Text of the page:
Intelligence Squared Debates: Faith-based Religious Education Has No Place in Public Schools
By the late 19th century, all Australian colonies had decreed that education must be compulsory, free and secular. By the middle of the twentieth century, ‘secular’ had gone out of fashion, seeing special religious instruction in all states. Today most primary schools in Australia must allow for special religious instruction.
Was the old legislation insisting on secularity out of touch with modern times, or is it more relevant than ever? Is it possible to teach children about the importance of faith without proselytising, and if so, where should the boundaries be drawn? Does faith-based religious education have a place in public schools?
No spoilers on this page, but if you’d like to jump to the results of the debate, you’ll find them here.
Michael Williams is the Director of the Wheeler Centre for Books, Writing and Ideas in Melbourne. He has worked at the Wheeler Centre since inception in 2009, when he was hired as the Head of Programming before being appointed as Director in September 2011.
He has hosted Blueprint for Living (2015–2016), then Talkfest (2017–2019), on ABC RN. He remains a regular guest on ABC Radio and TV. Michael has also worked as a Breakfast presenter for Melbourne’s 3RRR, as a member of the Australia Council’s Literature Board, in publishing and has written extensively for the Guardian, the Age, Sydney Morning Herald, Australian and elsewhere.
Justine is senior research fellow at the Centre for Public Christianity. She worked as a researcher and presenter with both Reuters Australia and Fairfax Digital Media before completing her doctorate in cultural studies at Sydney’s Macquarie University in 2009. Justine is a popular public speaker and a prolific writer with a special interest in the intersection of Christianity and popular culture.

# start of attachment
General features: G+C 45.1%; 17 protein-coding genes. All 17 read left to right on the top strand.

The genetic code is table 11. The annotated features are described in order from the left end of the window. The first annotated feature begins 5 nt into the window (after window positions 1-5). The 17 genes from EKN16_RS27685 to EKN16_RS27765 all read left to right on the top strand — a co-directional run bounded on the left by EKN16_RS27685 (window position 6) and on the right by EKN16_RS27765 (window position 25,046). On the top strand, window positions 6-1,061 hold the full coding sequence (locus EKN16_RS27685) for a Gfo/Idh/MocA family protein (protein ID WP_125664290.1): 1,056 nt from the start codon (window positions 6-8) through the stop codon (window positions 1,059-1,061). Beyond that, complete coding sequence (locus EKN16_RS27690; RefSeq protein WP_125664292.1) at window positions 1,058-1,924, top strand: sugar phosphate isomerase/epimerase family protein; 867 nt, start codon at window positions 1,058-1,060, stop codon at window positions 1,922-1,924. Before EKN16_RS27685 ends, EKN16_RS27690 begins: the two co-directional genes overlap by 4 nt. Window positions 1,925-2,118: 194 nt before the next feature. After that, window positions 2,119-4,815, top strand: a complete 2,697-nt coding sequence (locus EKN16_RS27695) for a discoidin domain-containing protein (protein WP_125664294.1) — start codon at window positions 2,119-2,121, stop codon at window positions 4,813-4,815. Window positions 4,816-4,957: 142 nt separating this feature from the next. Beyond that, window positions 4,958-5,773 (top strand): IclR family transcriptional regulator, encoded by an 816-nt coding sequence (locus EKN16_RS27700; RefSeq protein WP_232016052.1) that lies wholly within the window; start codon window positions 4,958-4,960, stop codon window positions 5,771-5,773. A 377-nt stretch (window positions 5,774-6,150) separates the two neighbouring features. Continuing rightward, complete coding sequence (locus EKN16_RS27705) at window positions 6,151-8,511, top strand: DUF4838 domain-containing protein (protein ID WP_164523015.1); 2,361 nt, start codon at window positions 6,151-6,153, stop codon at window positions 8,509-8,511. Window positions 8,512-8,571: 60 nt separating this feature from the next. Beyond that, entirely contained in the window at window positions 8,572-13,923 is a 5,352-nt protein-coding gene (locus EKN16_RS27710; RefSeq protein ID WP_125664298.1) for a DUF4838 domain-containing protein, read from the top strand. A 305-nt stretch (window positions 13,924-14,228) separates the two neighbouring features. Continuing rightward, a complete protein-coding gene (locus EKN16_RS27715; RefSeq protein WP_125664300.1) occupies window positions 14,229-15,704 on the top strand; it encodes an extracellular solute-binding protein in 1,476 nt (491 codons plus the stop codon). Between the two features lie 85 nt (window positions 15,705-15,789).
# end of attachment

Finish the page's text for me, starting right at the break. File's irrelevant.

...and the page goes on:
David Vann is an internationally bestselling author published in nineteen languages. He is the winner of fourteen prizes, and his books (Legend of a Suicide, Caribou Island, Dirt, A Mile Down, Goat Mountain and Last Day On Earth) have appeared on seventy Best Books lists in a dozen countries.
Professor Peter Sherlock is the vice-chancellor of the University of Divinity. He is an historian of religious belief and practice in Europe and Australia, writes a column on religious issues for The Conversation, and is a member of the Anglican Church.
Marion Maddox is a Professor of Politics at Macquarie University in Sydney. She holds PhDs in Theology (Flinders, 1992) and Political Philosophy (UNSW, 2000) and has taught in both Religious Studies and Politics Departments and held distinguished research fellowships in Australia and overseas.
Tim Costello is one of Australia’s most sought after voices on issues of social justice, leadership and ethics. Since 2004, Tim has been CEO of World Vision – Australia’s largest international development agency.
Nick Cater is a journalist, author and visiting fellow at the Centre for Independent Studies. He is a former editor of the Weekend Australian and held senior editorial roles at the Daily Telegraph and the Sunday Telegraph.